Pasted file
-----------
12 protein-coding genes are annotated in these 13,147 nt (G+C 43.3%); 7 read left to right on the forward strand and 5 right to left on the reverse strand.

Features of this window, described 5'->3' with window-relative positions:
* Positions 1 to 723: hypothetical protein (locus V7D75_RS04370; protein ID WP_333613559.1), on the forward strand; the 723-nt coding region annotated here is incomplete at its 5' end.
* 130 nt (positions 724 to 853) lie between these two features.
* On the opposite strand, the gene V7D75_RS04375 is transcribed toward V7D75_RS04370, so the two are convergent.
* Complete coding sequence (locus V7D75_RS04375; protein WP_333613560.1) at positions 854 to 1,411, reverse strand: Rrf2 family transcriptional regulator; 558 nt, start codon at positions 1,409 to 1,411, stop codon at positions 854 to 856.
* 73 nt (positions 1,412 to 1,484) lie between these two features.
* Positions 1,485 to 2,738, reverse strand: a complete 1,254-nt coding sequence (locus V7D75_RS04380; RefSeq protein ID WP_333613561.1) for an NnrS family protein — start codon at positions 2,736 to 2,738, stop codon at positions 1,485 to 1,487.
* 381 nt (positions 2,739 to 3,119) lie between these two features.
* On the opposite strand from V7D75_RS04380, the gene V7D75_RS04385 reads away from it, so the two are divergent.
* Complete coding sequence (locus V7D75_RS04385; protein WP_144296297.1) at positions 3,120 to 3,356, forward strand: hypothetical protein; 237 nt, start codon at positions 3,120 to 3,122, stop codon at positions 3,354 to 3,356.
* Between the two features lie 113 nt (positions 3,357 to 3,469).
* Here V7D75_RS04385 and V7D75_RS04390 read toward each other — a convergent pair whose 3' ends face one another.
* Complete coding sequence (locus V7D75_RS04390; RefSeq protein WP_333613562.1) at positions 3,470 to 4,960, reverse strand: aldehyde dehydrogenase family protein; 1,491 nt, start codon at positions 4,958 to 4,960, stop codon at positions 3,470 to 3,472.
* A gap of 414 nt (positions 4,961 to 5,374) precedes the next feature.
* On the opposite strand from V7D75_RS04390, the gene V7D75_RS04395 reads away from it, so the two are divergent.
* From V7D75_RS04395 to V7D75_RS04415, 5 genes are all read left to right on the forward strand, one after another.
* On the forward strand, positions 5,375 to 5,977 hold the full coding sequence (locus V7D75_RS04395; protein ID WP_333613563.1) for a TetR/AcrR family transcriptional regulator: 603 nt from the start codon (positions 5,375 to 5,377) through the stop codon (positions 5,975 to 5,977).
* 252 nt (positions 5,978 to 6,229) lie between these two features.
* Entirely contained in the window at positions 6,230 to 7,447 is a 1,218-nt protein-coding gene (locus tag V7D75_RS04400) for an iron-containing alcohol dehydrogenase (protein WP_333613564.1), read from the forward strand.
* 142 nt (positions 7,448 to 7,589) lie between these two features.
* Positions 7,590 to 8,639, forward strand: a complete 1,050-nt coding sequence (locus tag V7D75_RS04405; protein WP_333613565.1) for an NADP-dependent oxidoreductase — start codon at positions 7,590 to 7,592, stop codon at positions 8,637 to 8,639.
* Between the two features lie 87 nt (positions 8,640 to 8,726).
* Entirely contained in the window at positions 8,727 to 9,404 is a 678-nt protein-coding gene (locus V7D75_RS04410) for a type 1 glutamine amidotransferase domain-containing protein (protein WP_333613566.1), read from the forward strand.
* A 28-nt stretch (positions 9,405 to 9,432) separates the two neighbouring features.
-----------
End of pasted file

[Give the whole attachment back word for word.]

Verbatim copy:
12 protein-coding genes are annotated in these 13,147 nt (G+C 43.3%); 7 read left to right on the forward strand and 5 right to left on the reverse strand.

Features of this window, described 5'->3' with window-relative positions:
* Positions 1 to 723: hypothetical protein (locus V7D75_RS04370; protein ID WP_333613559.1), on the forward strand; the 723-nt coding region annotated here is incomplete at its 5' end.
* 130 nt (positions 724 to 853) lie between these two features.
* On the opposite strand, the gene V7D75_RS04375 is transcribed toward V7D75_RS04370, so the two are convergent.
* Complete coding sequence (locus V7D75_RS04375; protein WP_333613560.1) at positions 854 to 1,411, reverse strand: Rrf2 family transcriptional regulator; 558 nt, start codon at positions 1,409 to 1,411, stop codon at positions 854 to 856.
* 73 nt (positions 1,412 to 1,484) lie between these two features.
* Positions 1,485 to 2,738, reverse strand: a complete 1,254-nt coding sequence (locus V7D75_RS04380; RefSeq protein ID WP_333613561.1) for an NnrS family protein — start codon at positions 2,736 to 2,738, stop codon at positions 1,485 to 1,487.
* 381 nt (positions 2,739 to 3,119) lie between these two features.
* On the opposite strand from V7D75_RS04380, the gene V7D75_RS04385 reads away from it, so the two are divergent.
* Complete coding sequence (locus V7D75_RS04385; protein WP_144296297.1) at positions 3,120 to 3,356, forward strand: hypothetical protein; 237 nt, start codon at positions 3,120 to 3,122, stop codon at positions 3,354 to 3,356.
* Between the two features lie 113 nt (positions 3,357 to 3,469).
* Here V7D75_RS04385 and V7D75_RS04390 read toward each other — a convergent pair whose 3' ends face one another.
* Complete coding sequence (locus V7D75_RS04390; RefSeq protein WP_333613562.1) at positions 3,470 to 4,960, reverse strand: aldehyde dehydrogenase family protein; 1,491 nt, start codon at positions 4,958 to 4,960, stop codon at positions 3,470 to 3,472.
* A gap of 414 nt (positions 4,961 to 5,374) precedes the next feature.
* On the opposite strand from V7D75_RS04390, the gene V7D75_RS04395 reads away from it, so the two are divergent.
* From V7D75_RS04395 to V7D75_RS04415, 5 genes are all read left to right on the forward strand, one after another.
* On the forward strand, positions 5,375 to 5,977 hold the full coding sequence (locus V7D75_RS04395; protein ID WP_333613563.1) for a TetR/AcrR family transcriptional regulator: 603 nt from the start codon (positions 5,375 to 5,377) through the stop codon (positions 5,975 to 5,977).
* 252 nt (positions 5,978 to 6,229) lie between these two features.
* Entirely contained in the window at positions 6,230 to 7,447 is a 1,218-nt protein-coding gene (locus tag V7D75_RS04400) for an iron-containing alcohol dehydrogenase (protein WP_333613564.1), read from the forward strand.
* 142 nt (positions 7,448 to 7,589) lie between these two features.
* Positions 7,590 to 8,639, forward strand: a complete 1,050-nt coding sequence (locus tag V7D75_RS04405; protein WP_333613565.1) for an NADP-dependent oxidoreductase — start codon at positions 7,590 to 7,592, stop codon at positions 8,637 to 8,639.
* Between the two features lie 87 nt (positions 8,640 to 8,726).
* Entirely contained in the window at positions 8,727 to 9,404 is a 678-nt protein-coding gene (locus V7D75_RS04410) for a type 1 glutamine amidotransferase domain-containing protein (protein WP_333613566.1), read from the forward strand.
* A 28-nt stretch (positions 9,405 to 9,432) separates the two neighbouring features.